"Major League Baseball needs to work quickly to resolve issues with their process and their lab. Otherwise, summer camp and the 2020 season are at risk."
All Nationals players and staff were tested on Friday for the virus as part of MLB's protocols as pre-season workouts began ahead of a planned August 23 start of games in home stadiums without spectators.
Turkey's coronavirus recoveries near 183,000
More than 2,300 people recovered from the novel coronavirus disease in Turkey over the past 24 hours, according to the country's health minister on Monday.
A total of 2,315 virus patients recovered from the virus, bringing the total number to 182,995, Fahrettin Koca said.
Turkey registered 1,086 new cases of Covid-19 over the past day and the total number of infections nationwide reached 206,844, the data showed.
The country's death toll from the virus rose to 5,241, with 16 new fatalities reported in the last 24 hours.
Healthcare professionals conducted a total of 52,193 tests for the disease over the past day, raising the overall count to over 3.68 million.
Miami shuts down restaurant dining again as deaths top 130,000
Miami-Dade, Florida's most populous county, became the latest US coronavirus hotspot to roll back its reopening, shutting down on-site dining at restaurants, as cases surge nationwide by the tens of thousands and deaths topped 130,000.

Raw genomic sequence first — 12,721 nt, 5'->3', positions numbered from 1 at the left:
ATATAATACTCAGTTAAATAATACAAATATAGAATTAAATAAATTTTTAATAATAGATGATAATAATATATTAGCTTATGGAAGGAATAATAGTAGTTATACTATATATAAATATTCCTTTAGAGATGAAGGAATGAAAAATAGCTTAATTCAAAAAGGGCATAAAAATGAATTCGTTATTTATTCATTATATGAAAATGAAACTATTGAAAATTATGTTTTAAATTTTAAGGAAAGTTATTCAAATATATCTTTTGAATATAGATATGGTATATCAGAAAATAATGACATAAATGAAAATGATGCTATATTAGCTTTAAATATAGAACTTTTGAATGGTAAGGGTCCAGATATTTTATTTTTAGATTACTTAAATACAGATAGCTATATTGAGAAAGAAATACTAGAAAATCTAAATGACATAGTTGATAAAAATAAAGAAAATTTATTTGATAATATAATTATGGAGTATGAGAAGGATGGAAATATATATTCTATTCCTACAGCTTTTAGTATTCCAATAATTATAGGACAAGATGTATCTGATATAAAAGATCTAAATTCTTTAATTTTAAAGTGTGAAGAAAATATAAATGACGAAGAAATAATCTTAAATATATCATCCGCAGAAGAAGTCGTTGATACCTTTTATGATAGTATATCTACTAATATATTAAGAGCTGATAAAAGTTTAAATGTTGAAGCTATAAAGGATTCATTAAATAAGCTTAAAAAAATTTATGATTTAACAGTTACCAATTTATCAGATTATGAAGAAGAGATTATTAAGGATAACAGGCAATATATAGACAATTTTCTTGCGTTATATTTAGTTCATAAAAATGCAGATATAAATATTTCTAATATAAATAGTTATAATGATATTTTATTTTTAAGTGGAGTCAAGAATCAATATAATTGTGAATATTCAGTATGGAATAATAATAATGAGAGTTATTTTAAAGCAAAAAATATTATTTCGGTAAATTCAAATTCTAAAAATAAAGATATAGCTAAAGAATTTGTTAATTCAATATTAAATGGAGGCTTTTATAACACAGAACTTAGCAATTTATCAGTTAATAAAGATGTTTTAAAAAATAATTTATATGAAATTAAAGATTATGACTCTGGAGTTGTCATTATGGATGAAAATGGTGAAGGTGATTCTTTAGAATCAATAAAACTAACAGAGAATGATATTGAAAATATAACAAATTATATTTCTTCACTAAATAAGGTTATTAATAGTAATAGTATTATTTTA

The emergency order was handed down on Monday by Mayor Carlos Gimenez, the top official in the county that includes Miami and surrounding areas and has some 48,000 Covid-19 cases among its 2.8 million residents.
The move whiplashed restaurateurs, who recently came back to work after an initial weeks-long shutdown was lifted, leaving them frustrated and even more worried about the survival of their businesses.
US virus death toll passes 130,000 - Johns Hopkins tally
The United States passed another grim virus milestone Monday as the death toll from the virus climbed past 130,000, according to a tally kept by Johns Hopkins University.
The country has had 2,888,729 Covid-19 cases and 130,007 deaths as of midday in Washington, the university reported.
The world's hardest hit country, both in confirmed cases and deaths, the United States has experienced a resurgence of the disease since June that has forced several states to suspend their phased economic reopenings.
On Saturday, the number of new daily infections hit a record 57,683.
Spain sees new spike in coronavirus cases post lockdown
Spain saw a surge of new virus cases this weekend, unseen so far in the post-lockdown period, according to data released by the Health Ministry.
The data shows that the number of confirmed infections since Friday increased by 1,244, bringing the total number of registered cases to 251,789.
The spike in cases is significantly higher than that in previous weekends over the last month.
The number of infections recorded in the last week also reached 2,347 – the highest number of weekly infections recorded since June 3.
Israel reimposes series of restrictions after coronavirus spike
Israel reimposed a series of restrictions to fight a spike in coronavirus infections, including the immediate closure of bars, night clubs, gyms and event halls.
In public remarks at a special cabinet session on the health crisis, Prime Minister Benjamin Netanyahu said Israel had to reverse course to avoid a wider lockdown that could paralyse its economy, where unemployment is just above 20 percent.